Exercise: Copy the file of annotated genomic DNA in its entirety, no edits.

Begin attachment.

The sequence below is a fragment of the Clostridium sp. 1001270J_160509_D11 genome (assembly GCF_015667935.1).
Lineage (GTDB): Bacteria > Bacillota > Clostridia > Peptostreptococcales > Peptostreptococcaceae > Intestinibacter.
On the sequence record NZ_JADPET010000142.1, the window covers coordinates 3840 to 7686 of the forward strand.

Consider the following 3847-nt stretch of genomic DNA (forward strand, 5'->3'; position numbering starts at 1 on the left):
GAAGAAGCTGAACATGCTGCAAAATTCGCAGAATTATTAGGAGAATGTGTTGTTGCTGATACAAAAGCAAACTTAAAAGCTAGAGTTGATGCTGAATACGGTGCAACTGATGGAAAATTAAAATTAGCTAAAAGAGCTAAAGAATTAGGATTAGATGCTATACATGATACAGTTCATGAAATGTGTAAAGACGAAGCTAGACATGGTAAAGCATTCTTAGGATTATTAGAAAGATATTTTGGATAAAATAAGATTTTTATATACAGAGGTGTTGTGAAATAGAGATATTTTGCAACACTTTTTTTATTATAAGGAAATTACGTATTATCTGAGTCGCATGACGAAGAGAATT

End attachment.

The sequence below is a fragment of the Clostridium sp. 1001270J_160509_D11 genome (assembly GCF_015667935.1).
Lineage (GTDB): Bacteria > Bacillota > Clostridia > Peptostreptococcales > Peptostreptococcaceae > Intestinibacter.
On the sequence record NZ_JADPET010000142.1, the window covers coordinates 3840 to 7686 of the forward strand.

Consider the following 3847-nt stretch of genomic DNA (forward strand, 5'->3'; position numbering starts at 1 on the left):
GAAGAAGCTGAACATGCTGCAAAATTCGCAGAATTATTAGGAGAATGTGTTGTTGCTGATACAAAAGCAAACTTAAAAGCTAGAGTTGATGCTGAATACGGTGCAACTGATGGAAAATTAAAATTAGCTAAAAGAGCTAAAGAATTAGGATTAGATGCTATACATGATACAGTTCATGAAATGTGTAAAGACGAAGCTAGACATGGTAAAGCATTCTTAGGATTATTAGAAAGATATTTTGGATAAAATAAGATTTTTATATACAGAGGTGTTGTGAAATAGAGATATTTTGCAACACTTTTTTTATTATAAGGAAATTACGTATTATCTGAGTCGCATGACGAAGAGAATT